Mortgage Lead Generator will Pay $225,000 to Settle FTC Charges That It Deceptively Advertised Mortgage Rates

An online operation in the business of finding potential borrowers for mortgage companies will pay a $225,000 civil penalty to settle Federal Trade Commission charges that it deceived consumers about the terms of the mortgages.

“Buying a home is one of the most important financial decisions a consumer can make,” said Jessica Rich, Director of the FTC’s Bureau of Consumer Protection. “When companies deceive consumers about the true cost of the mortgages they offer, and consumers take on a mortgage they can’t afford, the harm can last a long time. The FTC’s message is clear: Mortgage advertising must be truthful.”

The FTC charged that, a Houston, Texas-based lead generator that operates several websites that advertise mortgages, advertised low interest-rate loans as fixed-rate mortgages, when in fact they were adjustable-rate mortgages that could become more expensive for borrowers over time. The company also allegedly failed to include important disclosures, such as the annual percentage rate, amount of downpayment, and repayment terms that figure into the advertised payment amounts and interest rate.  According to the FTC’s complaint, ads appearing on the company’s website stated:

Low FHS Fixed Rates 2.25%. Low Rates. Free Quotes. No Hidden Costs!


Find Your Best Rate. Fixed Rates as low as 2.25%. Low Mortgage Payments. $150,000 home loan for $593 per month. $200,000 home loan for $790 per month. $250,000 home loan for $987 per month. Why fill out this form? No hidden fees or points ever. No credit check. No obligation. No social security number required. Get the lowest rate nationwide.

Unlike fixed-rate mortgages, adjustable-rate mortgages carry an interest rate that fluctuates based on credit markets, so the cost to borrowers can increase and decrease over the course of the loan.

The complaint charges with violating the Federal Trade Commission Act and the Mortgage Acts and Practices Advertising Rule, or “MAP” Rule and Regulation N, by deceptively advertising variable interest rate mortgages as having fixed interest rates.

It also charges the company with violating the Truth in Lending Act and Regulation Z by advertising false credit terms; failing to disclose the annual percentage rate and whether it will increase after the loan is made; advertising variable-rate mortgages as fixed-rate mortgages; and stating a payment amount without making required disclosures. Under the Truth in Lending Act, when advertisers state a payment amount, they also are required to disclose the amount of the downpayment or its percentage of the payment amount; the terms of the repayment, including repayment obligations over the full term and any required balloon payment; and the annual percentage rate.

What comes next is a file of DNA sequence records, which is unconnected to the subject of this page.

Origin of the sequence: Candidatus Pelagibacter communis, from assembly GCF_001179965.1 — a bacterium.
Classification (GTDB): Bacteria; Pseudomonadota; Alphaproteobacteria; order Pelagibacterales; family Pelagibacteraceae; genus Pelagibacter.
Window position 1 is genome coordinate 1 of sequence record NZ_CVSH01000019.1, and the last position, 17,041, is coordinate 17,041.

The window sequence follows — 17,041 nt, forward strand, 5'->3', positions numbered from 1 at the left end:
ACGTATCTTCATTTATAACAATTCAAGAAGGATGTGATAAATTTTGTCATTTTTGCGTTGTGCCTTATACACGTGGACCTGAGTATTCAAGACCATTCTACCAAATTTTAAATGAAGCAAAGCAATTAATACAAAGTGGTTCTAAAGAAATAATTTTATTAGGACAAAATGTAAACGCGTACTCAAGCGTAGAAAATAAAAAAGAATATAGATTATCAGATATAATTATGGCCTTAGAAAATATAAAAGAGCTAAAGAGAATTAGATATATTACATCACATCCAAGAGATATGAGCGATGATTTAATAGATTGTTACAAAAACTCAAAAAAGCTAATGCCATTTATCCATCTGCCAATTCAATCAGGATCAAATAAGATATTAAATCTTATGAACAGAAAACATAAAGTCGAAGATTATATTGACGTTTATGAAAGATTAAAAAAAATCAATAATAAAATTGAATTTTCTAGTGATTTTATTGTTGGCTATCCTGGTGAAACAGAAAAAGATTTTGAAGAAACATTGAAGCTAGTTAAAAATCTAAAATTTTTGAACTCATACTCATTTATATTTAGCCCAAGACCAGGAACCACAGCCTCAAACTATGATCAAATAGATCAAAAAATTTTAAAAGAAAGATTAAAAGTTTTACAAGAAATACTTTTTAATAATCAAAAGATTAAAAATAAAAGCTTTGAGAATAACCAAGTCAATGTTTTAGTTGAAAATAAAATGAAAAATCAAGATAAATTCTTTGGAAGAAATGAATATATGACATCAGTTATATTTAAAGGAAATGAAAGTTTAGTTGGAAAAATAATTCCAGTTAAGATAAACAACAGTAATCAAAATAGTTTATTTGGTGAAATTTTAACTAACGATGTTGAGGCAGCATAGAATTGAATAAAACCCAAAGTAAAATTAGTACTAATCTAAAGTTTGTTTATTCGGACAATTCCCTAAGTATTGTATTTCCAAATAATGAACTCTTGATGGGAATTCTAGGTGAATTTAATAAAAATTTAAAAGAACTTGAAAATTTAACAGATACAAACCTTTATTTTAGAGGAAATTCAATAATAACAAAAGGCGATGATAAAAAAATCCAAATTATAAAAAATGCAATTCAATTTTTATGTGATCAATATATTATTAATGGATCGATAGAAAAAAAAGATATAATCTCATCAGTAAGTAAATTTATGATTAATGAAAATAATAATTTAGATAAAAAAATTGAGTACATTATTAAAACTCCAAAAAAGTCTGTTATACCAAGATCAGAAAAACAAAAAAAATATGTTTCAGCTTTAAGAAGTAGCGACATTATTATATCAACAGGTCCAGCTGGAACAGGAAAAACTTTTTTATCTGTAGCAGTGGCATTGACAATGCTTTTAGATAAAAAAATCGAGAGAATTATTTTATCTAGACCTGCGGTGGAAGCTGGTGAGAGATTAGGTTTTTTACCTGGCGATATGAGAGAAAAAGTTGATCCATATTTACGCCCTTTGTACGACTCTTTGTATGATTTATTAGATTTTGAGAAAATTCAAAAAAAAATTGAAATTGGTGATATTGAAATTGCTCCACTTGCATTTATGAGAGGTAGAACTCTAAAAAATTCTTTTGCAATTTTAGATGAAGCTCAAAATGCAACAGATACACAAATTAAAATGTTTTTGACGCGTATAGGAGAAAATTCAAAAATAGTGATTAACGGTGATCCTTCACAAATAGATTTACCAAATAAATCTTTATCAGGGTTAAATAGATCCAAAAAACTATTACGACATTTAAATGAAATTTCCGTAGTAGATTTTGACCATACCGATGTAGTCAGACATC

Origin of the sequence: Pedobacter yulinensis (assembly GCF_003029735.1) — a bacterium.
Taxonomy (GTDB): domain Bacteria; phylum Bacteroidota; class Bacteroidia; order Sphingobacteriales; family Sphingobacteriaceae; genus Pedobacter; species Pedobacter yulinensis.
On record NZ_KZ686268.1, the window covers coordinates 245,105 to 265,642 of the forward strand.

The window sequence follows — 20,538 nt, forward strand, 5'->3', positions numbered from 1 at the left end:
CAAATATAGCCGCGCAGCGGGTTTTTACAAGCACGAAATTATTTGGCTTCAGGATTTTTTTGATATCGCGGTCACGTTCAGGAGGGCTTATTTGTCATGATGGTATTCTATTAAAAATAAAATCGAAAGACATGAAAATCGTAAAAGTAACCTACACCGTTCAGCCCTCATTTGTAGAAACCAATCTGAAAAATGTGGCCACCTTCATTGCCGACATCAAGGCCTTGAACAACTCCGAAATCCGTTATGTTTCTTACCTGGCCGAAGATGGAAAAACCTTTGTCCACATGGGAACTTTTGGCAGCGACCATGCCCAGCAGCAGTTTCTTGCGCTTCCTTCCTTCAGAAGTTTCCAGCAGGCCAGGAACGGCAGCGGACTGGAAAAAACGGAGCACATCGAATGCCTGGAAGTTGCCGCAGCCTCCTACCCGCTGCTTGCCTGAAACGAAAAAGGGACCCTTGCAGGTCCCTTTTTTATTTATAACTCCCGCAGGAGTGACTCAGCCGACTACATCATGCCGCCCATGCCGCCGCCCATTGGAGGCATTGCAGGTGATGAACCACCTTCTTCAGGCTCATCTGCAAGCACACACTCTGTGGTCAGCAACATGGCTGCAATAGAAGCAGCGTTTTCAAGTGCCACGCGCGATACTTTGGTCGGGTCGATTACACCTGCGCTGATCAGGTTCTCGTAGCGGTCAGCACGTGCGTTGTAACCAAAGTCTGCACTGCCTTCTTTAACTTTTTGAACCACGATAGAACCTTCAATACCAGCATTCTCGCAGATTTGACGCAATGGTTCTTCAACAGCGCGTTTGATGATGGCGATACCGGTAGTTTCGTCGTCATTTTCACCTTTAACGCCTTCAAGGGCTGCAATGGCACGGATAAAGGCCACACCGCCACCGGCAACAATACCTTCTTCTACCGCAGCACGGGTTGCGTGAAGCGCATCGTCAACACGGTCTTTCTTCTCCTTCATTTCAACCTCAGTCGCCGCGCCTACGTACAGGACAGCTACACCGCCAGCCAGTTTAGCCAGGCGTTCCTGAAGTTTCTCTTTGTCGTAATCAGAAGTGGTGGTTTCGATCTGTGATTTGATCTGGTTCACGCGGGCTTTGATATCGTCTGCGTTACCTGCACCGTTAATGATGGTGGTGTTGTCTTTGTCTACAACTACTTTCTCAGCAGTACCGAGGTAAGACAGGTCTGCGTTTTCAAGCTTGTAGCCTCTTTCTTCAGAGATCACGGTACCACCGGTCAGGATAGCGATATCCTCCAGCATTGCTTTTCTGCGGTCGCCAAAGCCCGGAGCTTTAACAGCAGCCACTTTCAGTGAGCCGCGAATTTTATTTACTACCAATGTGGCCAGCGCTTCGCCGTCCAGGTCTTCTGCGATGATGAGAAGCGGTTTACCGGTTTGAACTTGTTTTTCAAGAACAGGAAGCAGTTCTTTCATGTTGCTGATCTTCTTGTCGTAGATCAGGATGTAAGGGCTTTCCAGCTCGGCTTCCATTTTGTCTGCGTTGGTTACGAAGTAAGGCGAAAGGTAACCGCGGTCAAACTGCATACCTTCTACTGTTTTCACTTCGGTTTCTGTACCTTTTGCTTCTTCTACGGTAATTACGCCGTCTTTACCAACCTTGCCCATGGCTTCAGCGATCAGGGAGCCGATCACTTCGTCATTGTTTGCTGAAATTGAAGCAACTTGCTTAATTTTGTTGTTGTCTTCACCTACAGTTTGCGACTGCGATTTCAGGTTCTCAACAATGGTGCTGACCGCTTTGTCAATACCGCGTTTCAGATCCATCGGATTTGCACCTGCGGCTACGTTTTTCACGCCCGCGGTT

Under the terms of the settlement, in addition to paying the $225,000 civil penalty, is prohibited from:

  • misrepresenting the terms and conditions of any financial product or service, and any term or condition of a mortgage credit product,
  • assisting others to misrepresent any material fact about a mortgage credit product;
  • disclosing, selling, or transferring consumer data; and
  • violating the Federal Trade Commission Act; the MAP Rule and Regulation N; and the Truth in Lending Act and Regulation Z.

In 2009, Congress directed the FTC to establish a Rule that would strengthen consumer protections by banning deceptive claims about mortgages. The rule became known as the MAP Rule, or Regulation N.  Section 5 of the FTC Act generally prohibits advertisers from making false or misleading claims.  The Rule parallels this legal principle and allows the FTC to seek civil penalties.

For consumer information about mortgages, see Homes and Mortgages.

The Commission vote to authorize the staff to refer the complaint to the Department of Justice, and to approve the proposed consent decree, was 4-0. The DOJ filed the complaint and proposed consent decree on behalf of the Commission in U.S. District Court for the Southern District of Texas on May 7, 2014. The proposed consent decree is subject to court approval.

NOTE: The Commission authorizes the filing of a complaint when it has “reason to believe” that the law has been or is being violated, and it appears to the Commission that a proceeding is in the public interest. Consent decrees have the force of law when signed by the District Court judge.

The Federal Trade Commission works for consumers to prevent fraudulent, deceptive, and unfair business practices and to provide information to help spot, stop, and avoid them.  To file a complaint in English or Spanish, visit the FTC’s online Complaint Assistant or call 1-877-FTC-HELP (1-877-382-4357).  The FTC enters complaints into Consumer Sentinel, a secure, online database available to more than 2,000 civil and criminal law enforcement agencies in the U.S. and abroad.  The FTC’s website provides free information on a variety of consumer topics.  Like the FTC on Facebook, follow us on Twitter, and subscribe to press releases for the latest FTC news and resources.

Leave a comment

Your email address will not be published. Required fields are marked *